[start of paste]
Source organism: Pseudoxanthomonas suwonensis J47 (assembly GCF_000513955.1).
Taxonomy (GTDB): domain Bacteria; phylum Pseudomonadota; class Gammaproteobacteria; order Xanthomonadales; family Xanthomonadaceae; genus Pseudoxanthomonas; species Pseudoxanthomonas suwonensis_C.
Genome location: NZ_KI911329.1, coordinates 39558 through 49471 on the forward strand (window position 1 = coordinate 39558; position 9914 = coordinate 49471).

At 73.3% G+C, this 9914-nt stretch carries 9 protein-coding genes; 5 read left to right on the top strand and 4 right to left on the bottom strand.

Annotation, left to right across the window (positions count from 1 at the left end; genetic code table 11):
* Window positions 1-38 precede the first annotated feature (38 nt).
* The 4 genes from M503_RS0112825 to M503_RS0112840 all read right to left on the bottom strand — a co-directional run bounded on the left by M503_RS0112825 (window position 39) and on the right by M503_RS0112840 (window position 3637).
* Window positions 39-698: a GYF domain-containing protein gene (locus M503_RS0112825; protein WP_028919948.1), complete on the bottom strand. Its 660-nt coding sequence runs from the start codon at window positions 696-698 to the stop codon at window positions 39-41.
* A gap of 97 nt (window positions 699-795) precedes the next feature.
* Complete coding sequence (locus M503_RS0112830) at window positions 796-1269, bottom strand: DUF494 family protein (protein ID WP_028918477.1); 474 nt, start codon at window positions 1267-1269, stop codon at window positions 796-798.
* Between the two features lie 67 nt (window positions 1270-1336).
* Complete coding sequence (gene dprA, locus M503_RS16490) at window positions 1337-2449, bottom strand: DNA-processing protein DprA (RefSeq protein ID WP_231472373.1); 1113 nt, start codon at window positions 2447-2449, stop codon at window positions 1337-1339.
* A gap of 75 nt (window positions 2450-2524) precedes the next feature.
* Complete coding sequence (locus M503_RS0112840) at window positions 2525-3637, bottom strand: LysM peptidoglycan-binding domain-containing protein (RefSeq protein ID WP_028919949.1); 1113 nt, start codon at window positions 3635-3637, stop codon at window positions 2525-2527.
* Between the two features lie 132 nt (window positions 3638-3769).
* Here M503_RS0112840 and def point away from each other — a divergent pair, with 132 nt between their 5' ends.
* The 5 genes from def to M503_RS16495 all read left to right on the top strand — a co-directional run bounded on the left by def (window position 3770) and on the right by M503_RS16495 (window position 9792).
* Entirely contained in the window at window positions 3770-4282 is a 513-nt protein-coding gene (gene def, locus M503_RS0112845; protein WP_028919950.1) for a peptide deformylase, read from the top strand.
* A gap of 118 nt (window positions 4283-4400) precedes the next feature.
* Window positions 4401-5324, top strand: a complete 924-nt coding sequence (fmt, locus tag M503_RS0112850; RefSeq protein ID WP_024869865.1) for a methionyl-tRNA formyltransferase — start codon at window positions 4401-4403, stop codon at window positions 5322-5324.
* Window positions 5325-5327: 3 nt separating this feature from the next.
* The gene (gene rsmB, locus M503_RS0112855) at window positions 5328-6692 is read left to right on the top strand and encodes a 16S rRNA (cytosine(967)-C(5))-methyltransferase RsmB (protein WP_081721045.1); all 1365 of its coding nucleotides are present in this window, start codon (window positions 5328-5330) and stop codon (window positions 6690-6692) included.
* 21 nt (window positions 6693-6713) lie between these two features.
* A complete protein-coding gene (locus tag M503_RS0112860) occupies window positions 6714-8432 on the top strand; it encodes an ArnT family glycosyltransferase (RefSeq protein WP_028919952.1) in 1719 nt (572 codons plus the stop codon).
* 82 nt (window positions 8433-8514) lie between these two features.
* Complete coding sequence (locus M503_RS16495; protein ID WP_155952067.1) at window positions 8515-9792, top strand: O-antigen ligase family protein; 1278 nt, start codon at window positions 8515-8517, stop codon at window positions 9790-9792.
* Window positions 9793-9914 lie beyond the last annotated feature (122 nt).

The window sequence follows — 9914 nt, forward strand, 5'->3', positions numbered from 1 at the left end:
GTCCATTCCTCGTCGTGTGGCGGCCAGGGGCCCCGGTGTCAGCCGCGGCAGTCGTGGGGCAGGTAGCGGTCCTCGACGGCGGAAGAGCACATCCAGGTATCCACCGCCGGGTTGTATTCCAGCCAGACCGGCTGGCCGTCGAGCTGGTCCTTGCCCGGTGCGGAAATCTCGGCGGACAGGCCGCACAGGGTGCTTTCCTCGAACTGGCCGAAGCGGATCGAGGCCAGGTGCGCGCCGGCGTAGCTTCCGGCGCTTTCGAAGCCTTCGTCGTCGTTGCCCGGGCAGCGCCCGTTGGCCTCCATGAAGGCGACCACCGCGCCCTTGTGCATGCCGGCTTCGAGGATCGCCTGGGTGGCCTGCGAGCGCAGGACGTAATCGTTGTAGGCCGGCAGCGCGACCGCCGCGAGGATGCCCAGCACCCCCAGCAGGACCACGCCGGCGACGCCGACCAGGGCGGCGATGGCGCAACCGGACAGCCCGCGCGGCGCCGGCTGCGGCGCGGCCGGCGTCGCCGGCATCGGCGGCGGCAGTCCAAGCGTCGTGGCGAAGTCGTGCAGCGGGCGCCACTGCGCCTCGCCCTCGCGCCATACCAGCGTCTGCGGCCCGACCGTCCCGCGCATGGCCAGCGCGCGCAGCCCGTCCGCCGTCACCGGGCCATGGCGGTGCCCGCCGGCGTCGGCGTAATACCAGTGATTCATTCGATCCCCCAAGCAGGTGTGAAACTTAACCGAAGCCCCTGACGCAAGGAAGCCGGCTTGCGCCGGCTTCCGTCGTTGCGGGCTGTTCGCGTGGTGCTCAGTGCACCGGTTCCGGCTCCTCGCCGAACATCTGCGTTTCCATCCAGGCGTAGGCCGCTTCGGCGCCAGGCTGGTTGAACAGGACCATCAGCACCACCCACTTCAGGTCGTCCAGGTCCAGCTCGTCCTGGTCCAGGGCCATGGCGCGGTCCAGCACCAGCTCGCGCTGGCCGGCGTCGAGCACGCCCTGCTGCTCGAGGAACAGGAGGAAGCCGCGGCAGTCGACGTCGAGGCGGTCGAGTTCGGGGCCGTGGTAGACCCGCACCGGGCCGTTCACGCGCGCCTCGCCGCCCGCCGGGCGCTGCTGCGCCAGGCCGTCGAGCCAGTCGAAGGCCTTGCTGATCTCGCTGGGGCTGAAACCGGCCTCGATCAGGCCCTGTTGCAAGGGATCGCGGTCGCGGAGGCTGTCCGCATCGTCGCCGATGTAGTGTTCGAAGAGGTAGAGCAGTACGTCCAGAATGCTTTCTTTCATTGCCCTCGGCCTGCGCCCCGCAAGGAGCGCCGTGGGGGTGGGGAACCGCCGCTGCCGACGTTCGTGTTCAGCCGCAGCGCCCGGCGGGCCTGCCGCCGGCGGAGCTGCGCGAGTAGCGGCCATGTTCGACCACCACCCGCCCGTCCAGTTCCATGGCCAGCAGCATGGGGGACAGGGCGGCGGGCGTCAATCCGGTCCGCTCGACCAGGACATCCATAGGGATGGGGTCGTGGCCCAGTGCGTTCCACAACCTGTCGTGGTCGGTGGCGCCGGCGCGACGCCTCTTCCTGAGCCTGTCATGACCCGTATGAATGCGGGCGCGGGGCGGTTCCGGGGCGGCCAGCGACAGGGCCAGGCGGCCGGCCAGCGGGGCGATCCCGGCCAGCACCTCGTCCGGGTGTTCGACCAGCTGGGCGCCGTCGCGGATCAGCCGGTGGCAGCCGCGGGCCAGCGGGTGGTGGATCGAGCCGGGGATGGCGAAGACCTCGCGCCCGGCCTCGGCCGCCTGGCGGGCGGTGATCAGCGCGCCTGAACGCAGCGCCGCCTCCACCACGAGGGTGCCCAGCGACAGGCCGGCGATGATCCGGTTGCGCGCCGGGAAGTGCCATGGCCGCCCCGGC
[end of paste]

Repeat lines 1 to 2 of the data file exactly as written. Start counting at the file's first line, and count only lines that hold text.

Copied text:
Source organism: Pseudoxanthomonas suwonensis J47 (assembly GCF_000513955.1).
Taxonomy (GTDB): domain Bacteria; phylum Pseudomonadota; class Gammaproteobacteria; order Xanthomonadales; family Xanthomonadaceae; genus Pseudoxanthomonas; species Pseudoxanthomonas suwonensis_C.